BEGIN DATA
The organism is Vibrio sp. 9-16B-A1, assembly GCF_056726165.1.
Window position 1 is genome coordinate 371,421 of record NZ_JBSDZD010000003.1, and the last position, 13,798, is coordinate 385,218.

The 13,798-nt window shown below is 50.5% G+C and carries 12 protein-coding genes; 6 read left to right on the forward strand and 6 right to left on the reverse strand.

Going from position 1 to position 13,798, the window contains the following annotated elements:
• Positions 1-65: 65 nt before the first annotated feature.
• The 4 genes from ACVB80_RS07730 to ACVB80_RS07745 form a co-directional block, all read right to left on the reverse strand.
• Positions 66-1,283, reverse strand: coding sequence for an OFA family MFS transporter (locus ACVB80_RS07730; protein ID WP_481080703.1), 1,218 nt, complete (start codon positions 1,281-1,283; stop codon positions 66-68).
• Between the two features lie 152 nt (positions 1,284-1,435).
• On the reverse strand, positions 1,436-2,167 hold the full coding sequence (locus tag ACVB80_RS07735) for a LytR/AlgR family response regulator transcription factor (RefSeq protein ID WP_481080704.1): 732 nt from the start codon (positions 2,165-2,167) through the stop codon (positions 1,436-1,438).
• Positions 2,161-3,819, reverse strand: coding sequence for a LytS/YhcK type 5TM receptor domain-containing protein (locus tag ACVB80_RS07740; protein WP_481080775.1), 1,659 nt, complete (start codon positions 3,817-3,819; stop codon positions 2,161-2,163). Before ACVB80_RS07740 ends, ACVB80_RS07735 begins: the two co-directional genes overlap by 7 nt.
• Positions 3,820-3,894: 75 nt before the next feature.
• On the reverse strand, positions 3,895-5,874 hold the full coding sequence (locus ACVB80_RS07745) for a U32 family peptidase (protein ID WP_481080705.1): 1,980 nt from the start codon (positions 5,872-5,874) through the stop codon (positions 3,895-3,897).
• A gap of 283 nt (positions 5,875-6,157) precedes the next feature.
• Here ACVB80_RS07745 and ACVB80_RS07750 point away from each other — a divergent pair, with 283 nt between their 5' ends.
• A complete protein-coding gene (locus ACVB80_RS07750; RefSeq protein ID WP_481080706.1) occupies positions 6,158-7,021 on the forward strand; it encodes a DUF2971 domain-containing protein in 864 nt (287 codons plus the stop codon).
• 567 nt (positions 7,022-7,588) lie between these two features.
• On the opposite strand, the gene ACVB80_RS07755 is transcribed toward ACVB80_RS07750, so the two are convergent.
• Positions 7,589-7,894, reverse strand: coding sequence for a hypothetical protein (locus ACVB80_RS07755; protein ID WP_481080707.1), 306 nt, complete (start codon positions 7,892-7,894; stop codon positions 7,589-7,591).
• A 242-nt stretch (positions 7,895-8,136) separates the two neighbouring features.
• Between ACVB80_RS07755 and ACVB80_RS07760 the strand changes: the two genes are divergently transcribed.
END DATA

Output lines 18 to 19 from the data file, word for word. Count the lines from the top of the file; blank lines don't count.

• Positions 7,589-7,894, reverse strand: coding sequence for a hypothetical protein (locus ACVB80_RS07755; protein ID WP_481080707.1), 306 nt, complete (start codon positions 7,892-7,894; stop codon positions 7,589-7,591).
• A 242-nt stretch (positions 7,895-8,136) separates the two neighbouring features.